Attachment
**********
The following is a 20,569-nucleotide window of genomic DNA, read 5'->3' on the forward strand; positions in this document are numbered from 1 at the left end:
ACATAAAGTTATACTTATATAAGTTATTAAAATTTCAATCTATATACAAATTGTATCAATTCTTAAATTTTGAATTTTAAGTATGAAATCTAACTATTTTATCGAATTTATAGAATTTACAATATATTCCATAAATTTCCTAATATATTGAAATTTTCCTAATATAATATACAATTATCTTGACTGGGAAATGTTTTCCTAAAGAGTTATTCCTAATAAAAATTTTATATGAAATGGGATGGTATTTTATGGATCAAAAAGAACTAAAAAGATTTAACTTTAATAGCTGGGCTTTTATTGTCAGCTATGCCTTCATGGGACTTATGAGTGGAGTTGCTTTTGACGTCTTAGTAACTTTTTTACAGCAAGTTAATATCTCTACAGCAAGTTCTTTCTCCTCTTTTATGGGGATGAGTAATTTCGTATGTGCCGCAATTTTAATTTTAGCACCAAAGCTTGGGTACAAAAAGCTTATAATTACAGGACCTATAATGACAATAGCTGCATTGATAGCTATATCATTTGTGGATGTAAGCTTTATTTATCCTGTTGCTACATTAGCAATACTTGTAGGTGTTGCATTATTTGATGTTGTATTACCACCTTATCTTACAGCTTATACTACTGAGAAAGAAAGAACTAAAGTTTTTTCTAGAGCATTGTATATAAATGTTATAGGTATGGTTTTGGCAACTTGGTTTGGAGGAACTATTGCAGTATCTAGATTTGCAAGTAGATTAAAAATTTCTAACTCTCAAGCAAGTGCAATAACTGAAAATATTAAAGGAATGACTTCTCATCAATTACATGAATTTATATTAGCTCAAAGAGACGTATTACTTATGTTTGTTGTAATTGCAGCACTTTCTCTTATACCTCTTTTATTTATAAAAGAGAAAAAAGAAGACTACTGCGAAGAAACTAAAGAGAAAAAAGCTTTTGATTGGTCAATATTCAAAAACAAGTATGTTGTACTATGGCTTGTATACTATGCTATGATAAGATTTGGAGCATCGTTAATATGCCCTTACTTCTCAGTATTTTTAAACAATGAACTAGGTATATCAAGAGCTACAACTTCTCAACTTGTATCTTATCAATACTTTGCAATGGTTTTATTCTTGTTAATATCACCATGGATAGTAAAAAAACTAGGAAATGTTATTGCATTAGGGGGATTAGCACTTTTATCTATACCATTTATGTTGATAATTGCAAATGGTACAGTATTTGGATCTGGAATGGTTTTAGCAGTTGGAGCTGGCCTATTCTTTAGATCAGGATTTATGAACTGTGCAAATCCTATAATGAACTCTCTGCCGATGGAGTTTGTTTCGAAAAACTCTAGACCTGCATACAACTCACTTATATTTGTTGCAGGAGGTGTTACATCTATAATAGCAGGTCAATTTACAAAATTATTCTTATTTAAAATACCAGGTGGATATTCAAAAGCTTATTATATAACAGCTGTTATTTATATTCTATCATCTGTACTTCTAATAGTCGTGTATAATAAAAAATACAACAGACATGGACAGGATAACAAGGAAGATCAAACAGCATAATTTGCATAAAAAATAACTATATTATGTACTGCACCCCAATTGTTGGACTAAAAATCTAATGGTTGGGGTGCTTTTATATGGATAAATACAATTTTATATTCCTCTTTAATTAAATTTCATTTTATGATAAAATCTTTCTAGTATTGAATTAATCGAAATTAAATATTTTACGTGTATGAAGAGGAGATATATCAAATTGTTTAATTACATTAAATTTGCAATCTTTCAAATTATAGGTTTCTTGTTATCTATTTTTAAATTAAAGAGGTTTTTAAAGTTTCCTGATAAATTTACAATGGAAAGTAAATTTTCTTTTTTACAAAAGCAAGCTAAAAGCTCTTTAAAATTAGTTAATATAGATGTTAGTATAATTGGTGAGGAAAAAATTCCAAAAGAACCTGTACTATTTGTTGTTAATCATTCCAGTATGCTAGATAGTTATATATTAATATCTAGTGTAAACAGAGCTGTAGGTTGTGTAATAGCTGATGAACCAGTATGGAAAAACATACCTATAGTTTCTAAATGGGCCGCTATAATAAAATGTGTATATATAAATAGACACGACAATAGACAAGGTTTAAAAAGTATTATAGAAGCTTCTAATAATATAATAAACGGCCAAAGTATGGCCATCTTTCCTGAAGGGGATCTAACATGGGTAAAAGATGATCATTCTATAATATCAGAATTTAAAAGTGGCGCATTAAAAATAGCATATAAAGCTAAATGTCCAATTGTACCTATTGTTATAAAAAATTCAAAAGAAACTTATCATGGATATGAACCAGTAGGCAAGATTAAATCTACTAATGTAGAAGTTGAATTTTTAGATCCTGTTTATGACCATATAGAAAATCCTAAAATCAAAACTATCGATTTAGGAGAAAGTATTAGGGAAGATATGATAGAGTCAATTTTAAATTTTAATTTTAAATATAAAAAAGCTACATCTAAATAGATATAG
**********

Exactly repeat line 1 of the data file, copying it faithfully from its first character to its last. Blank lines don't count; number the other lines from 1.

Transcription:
The following is a 20,569-nucleotide window of genomic DNA, read 5'->3' on the forward strand; positions in this document are numbered from 1 at the left end: